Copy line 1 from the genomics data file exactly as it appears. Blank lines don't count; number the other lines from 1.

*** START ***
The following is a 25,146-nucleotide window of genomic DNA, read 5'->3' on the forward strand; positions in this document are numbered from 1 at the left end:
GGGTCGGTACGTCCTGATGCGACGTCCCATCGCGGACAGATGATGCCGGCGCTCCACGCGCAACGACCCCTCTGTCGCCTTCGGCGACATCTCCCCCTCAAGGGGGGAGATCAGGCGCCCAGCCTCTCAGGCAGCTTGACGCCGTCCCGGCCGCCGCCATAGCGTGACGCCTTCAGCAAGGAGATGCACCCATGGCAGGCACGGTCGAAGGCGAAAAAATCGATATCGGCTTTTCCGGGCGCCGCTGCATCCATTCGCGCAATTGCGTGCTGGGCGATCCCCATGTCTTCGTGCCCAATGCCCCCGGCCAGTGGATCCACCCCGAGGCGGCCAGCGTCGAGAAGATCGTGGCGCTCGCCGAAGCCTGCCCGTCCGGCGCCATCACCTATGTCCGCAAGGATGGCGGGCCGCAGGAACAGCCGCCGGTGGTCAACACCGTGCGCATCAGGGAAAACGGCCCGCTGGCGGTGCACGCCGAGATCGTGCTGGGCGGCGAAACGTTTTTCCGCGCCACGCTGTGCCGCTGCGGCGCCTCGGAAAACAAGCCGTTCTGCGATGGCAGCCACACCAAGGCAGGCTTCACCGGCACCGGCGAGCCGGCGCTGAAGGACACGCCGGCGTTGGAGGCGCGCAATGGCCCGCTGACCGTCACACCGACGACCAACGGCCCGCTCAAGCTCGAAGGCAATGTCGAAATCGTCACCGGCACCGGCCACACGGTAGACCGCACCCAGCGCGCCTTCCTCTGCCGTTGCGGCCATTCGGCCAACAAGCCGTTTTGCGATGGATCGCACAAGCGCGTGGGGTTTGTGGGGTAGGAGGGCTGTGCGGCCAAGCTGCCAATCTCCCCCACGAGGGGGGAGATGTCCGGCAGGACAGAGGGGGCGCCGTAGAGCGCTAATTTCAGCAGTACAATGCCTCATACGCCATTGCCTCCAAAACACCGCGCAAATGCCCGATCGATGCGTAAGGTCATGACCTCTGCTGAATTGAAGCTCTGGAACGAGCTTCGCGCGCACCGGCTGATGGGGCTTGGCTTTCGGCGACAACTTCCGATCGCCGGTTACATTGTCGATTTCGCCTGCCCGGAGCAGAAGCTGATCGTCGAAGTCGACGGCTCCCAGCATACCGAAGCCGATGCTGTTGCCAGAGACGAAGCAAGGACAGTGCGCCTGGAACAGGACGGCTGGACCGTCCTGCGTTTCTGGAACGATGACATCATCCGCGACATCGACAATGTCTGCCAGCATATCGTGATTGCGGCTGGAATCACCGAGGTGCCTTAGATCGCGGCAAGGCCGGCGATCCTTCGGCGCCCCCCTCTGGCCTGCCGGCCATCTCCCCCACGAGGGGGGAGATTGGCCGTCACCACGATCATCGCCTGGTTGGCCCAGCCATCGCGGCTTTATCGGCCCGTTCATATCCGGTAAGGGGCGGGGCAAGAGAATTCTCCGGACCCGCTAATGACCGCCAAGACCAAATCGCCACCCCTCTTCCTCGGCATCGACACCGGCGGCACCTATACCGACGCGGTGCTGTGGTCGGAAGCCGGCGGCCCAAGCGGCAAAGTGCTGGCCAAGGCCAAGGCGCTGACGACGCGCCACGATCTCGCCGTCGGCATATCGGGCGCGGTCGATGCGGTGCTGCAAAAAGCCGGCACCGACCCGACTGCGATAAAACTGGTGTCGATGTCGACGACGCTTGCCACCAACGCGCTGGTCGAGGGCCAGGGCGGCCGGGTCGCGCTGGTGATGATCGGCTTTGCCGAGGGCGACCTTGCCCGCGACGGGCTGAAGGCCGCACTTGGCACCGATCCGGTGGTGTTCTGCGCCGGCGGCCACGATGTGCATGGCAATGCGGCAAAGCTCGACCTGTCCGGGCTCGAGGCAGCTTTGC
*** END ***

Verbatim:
The following is a 25,146-nucleotide window of genomic DNA, read 5'->3' on the forward strand; positions in this document are numbered from 1 at the left end: